• Lead change effectively: Finally, founders must be able to lead change effectively. This includes designing change that advances part of the company’s strategy, leading the change directly, and landing the change when resistance occurs.


All of the skills listed above require deep knowledge of the self and an openness to exploring blind spots. Indeed, a learning mindset may be the most important quality a successful founder embodies. Founders may have some of these skills finely tuned when starting a company, but recognizing their strengths and opportunities gives everyone choices about how a company might evolve over time.


2. Management teams create value


When most people think about value creation, they think of activities like increasing growth rates, exceeding customer expectations, and launching new products and services. But the driver of all of these outcomes is a strong management team. It is your people who create the conditions for an output like higher revenue.


Without a strong management team, business outcomes suffer. We innately know that cooperation is a strategic advantage. And yet we struggle to form properly collaborative teams, get frustrated when our progress slows, and disheartened when people quit. Investing in the management team upfront creates a key leverage point for future growth and value creation.


3. Companies that have solid cultures will result in higher engagement, better designed products, and faster growth


How we interact with each other is everything. Operating within a culture can feel ephemeral and empowering but also imprisoning and restrictive. The right culture is one that advances your goals. I personally like cultures that are developmental, address difficult challenges, and fun, but that’s a bias I carry from MIT and Google.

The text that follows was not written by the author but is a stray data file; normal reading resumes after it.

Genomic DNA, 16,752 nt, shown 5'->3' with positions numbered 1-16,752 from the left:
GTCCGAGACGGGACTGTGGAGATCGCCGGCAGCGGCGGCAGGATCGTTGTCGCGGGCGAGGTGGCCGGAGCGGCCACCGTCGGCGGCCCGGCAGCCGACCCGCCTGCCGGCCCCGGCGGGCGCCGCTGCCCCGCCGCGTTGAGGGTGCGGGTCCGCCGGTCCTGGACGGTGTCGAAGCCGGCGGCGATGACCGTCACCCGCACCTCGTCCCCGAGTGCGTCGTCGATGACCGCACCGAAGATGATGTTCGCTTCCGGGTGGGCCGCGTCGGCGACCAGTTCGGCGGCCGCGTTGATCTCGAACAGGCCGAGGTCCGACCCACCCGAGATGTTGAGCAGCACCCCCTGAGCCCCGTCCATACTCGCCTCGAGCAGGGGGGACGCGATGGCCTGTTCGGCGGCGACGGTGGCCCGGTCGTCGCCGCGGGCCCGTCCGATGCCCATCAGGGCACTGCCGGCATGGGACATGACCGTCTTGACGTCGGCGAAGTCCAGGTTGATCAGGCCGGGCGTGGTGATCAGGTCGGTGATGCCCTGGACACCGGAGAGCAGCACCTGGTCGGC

In the lab I supported at MIT and in my work at Google, student and employee engagement were high because people felt invested in a greater sense of purpose and had found a sense of community. There was an innate drive to create better technologies and products to help people (whether they did or not is a different post and tl;dr: both). And Google experienced rapid growth driven by success outcomes and attraction of talent.


These components create a flywheel that is highly interdependent. Can we increase engagement without demonstrated success of our products? Can people create new technologies if they don’t feel engaged? Will the company even exist without growth fueled by great talent with a track record of success? Can we be successful without engaged people?


It is easy to see how leading a company can seem a lot like staring at a M.C. Escher drawing for too long.


But you don’t need to re-create one of those cultures to be successful. If anything, MIT and Google are outliers among successful institutions that report high employee engagement, beloved products, and high growth. Create a culture of your own, refine it until it produces the result you want, and - through your leadership - evolve it as the company grows.


Founders, management teams, and culture are three dimensions of company architecture to look at to understand the possibilities when it comes to improving the performance of a company through the enablement of its people. By understanding what a company needs out of each of these areas independently as well as collectively, we can create new solutions to the people challenges we all face.